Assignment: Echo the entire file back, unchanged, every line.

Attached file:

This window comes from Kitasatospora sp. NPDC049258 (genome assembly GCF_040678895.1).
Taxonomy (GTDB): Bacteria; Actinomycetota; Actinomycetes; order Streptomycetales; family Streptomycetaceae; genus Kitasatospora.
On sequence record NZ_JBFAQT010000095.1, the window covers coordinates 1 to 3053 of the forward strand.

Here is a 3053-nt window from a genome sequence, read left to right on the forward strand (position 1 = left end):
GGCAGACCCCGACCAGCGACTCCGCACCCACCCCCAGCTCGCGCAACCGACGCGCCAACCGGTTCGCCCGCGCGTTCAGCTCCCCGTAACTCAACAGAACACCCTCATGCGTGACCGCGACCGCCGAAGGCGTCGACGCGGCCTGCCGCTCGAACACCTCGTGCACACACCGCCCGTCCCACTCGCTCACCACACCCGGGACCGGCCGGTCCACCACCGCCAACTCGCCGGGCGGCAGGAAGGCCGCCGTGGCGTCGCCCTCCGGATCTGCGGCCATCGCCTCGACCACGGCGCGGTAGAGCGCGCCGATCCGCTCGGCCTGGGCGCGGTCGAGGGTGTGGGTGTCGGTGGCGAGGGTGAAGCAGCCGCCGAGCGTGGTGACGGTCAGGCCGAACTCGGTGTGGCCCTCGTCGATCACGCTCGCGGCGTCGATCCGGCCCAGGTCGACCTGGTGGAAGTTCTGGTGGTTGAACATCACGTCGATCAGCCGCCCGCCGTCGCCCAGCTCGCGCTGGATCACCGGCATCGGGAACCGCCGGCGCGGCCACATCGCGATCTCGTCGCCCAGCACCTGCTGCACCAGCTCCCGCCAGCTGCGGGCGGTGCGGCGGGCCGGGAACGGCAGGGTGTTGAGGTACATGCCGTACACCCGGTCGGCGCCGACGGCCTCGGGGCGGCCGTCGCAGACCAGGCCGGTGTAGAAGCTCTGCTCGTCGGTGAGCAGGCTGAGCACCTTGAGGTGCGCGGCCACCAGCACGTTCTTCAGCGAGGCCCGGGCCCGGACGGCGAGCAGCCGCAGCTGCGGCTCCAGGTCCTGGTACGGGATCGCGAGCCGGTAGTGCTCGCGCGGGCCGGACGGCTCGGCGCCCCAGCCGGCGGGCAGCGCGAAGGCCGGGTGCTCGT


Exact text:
This window comes from Kitasatospora sp. NPDC049258 (genome assembly GCF_040678895.1).
Taxonomy (GTDB): Bacteria; Actinomycetota; Actinomycetes; order Streptomycetales; family Streptomycetaceae; genus Kitasatospora.
On sequence record NZ_JBFAQT010000095.1, the window covers coordinates 1 to 3053 of the forward strand.

Here is a 3053-nt window from a genome sequence, read left to right on the forward strand (position 1 = left end):
GGCAGACCCCGACCAGCGACTCCGCACCCACCCCCAGCTCGCGCAACCGACGCGCCAACCGGTTCGCCCGCGCGTTCAGCTCCCCGTAACTCAACAGAACACCCTCATGCGTGACCGCGACCGCCGAAGGCGTCGACGCGGCCTGCCGCTCGAACACCTCGTGCACACACCGCCCGTCCCACTCGCTCACCACACCCGGGACCGGCCGGTCCACCACCGCCAACTCGCCGGGCGGCAGGAAGGCCGCCGTGGCGTCGCCCTCCGGATCTGCGGCCATCGCCTCGACCACGGCGCGGTAGAGCGCGCCGATCCGCTCGGCCTGGGCGCGGTCGAGGGTGTGGGTGTCGGTGGCGAGGGTGAAGCAGCCGCCGAGCGTGGTGACGGTCAGGCCGAACTCGGTGTGGCCCTCGTCGATCACGCTCGCGGCGTCGATCCGGCCCAGGTCGACCTGGTGGAAGTTCTGGTGGTTGAACATCACGTCGATCAGCCGCCCGCCGTCGCCCAGCTCGCGCTGGATCACCGGCATCGGGAACCGCCGGCGCGGCCACATCGCGATCTCGTCGCCCAGCACCTGCTGCACCAGCTCCCGCCAGCTGCGGGCGGTGCGGCGGGCCGGGAACGGCAGGGTGTTGAGGTACATGCCGTACACCCGGTCGGCGCCGACGGCCTCGGGGCGGCCGTCGCAGACCAGGCCGGTGTAGAAGCTCTGCTCGTCGGTGAGCAGGCTGAGCACCTTGAGGTGCGCGGCCACCAGCACGTTCTTCAGCGAGGCCCGGGCCCGGACGGCGAGCAGCCGCAGCTGCGGCTCCAGGTCCTGGTACGGGATCGCGAGCCGGTAGTGCTCGCGCGGGCCGGACGGCTCGGCGCCCCAGCCGGCGGGCAGCGCGAAGGCCGGGTGCTCGT